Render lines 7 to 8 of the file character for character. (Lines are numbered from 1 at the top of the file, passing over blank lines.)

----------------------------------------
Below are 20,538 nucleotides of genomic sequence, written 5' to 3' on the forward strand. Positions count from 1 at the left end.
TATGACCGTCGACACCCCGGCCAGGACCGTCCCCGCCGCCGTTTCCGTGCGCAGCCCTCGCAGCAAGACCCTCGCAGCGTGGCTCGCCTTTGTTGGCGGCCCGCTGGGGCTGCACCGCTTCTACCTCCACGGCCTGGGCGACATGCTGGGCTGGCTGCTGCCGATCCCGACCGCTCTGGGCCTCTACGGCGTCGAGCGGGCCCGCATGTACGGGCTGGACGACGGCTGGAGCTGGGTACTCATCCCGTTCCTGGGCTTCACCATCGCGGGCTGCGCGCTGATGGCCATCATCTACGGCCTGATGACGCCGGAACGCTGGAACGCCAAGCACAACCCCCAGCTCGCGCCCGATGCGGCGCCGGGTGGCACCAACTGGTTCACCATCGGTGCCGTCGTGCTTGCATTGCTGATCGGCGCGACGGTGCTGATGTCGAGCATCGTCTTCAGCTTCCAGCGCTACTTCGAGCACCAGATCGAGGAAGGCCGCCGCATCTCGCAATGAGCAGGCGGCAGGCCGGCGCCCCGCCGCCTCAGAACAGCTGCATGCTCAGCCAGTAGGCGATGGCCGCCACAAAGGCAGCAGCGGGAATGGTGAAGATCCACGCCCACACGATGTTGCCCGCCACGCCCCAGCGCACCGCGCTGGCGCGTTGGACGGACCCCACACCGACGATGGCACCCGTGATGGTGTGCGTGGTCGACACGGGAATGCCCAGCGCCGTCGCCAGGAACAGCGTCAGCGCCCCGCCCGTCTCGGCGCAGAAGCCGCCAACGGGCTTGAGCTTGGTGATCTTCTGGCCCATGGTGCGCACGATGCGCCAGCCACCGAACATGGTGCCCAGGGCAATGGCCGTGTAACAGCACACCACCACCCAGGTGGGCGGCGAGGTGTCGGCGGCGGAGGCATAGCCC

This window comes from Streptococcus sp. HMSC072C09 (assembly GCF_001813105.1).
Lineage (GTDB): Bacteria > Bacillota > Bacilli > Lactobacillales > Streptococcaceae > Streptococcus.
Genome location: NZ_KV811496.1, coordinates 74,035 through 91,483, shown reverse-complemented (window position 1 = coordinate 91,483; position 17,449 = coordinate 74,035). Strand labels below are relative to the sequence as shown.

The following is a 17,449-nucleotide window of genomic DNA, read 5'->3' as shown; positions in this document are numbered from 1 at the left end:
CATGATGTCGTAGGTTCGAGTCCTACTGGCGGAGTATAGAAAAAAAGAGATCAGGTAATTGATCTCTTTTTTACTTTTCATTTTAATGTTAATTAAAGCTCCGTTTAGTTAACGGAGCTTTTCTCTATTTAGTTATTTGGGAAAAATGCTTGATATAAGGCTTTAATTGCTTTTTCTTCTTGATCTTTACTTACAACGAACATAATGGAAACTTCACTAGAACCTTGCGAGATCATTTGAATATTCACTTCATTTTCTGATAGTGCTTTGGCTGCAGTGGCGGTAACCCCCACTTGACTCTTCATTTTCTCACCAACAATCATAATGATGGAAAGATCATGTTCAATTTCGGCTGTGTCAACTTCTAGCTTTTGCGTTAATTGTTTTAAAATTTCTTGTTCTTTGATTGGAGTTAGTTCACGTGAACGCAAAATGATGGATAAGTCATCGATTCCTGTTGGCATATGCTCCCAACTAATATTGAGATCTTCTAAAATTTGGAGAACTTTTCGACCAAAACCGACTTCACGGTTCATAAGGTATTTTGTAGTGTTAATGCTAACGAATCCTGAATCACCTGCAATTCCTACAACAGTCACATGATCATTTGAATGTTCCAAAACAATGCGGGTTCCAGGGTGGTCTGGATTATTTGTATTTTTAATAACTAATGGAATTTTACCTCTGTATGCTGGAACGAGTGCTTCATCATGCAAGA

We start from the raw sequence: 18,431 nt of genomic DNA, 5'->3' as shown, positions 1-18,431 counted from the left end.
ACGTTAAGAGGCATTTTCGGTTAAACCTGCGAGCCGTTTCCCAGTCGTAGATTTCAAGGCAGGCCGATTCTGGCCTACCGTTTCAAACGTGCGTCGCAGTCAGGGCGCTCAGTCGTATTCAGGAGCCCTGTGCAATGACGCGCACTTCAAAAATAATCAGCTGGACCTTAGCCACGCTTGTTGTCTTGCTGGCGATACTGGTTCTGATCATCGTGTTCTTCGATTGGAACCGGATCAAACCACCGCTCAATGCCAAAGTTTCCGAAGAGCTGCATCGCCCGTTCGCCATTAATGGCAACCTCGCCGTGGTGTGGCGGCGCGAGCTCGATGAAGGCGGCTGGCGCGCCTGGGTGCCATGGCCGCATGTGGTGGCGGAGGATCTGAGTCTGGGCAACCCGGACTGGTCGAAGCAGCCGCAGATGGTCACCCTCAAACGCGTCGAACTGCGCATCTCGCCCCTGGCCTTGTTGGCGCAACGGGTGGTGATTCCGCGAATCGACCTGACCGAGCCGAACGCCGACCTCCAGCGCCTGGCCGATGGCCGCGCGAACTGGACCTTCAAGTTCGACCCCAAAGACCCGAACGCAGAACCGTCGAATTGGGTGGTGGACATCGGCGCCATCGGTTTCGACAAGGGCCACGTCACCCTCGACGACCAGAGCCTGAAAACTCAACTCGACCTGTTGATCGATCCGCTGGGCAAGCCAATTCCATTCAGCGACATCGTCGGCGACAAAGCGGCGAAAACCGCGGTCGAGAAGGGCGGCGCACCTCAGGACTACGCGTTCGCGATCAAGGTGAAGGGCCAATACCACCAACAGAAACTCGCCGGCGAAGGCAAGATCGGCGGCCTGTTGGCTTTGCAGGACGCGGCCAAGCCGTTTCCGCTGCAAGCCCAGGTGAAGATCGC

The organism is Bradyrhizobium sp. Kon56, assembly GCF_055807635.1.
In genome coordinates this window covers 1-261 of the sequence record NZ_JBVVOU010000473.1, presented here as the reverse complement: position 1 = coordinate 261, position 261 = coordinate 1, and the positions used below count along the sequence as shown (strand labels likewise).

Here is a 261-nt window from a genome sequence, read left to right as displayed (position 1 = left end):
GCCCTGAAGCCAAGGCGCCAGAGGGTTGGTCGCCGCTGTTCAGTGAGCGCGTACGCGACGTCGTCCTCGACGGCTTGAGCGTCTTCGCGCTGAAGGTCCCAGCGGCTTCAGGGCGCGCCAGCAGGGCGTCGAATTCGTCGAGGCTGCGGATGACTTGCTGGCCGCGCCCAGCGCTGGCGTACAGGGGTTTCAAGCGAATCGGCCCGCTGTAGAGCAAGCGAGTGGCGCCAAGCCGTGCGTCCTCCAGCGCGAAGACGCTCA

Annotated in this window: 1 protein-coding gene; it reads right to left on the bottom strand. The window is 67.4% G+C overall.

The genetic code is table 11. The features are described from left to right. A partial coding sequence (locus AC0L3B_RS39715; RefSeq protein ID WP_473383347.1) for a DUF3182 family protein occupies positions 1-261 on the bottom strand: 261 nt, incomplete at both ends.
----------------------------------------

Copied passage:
CATGATGTCGTAGGTTCGAGTCCTACTGGCGGAGTATAGAAAAAAAGAGATCAGGTAATTGATCTCTTTTTTACTTTTCATTTTAATGTTAATTAAAGCTCCGTTTAGTTAACGGAGCTTTTCTCTATTTAGTTATTTGGGAAAAATGCTTGATATAAGGCTTTAATTGCTTTTTCTTCTTGATCTTTACTTACAACGAACATAATGGAAACTTCACTAGAACCTTGCGAGATCATTTGAATATTCACTTCATTTTCTGATAGTGCTTTGGCTGCAGTGGCGGTAACCCCCACTTGACTCTTCATTTTCTCACCAACAATCATAATGATGGAAAGATCATGTTCAATTTCGGCTGTGTCAACTTCTAGCTTTTGCGTTAATTGTTTTAAAATTTCTTGTTCTTTGATTGGAGTTAGTTCACGTGAACGCAAAATGATGGATAAGTCATCGATTCCTGTTGGCATATGCTCCCAACTAATATTGAGATCTTCTAAAATTTGGAGAACTTTTCGACCAAAACCGACTTCACGGTTCATAAGGTATTTTGTAGTGTTAATGCTAACGAATCCTGAATCACCTGCAATTCCTACAACAGTCACATGATCATTTGAATGTTCCAAAACAATGCGGGTTCCAGGGTGGTCTGGATTATTTGTATTTTTAATAACTAATGGAATTTTACCTCTGTATGCTGGAACGAGTGCTTCATCATGCAAGA

We start from the raw sequence: 18,431 nt of genomic DNA, 5'->3' as shown, positions 1-18,431 counted from the left end.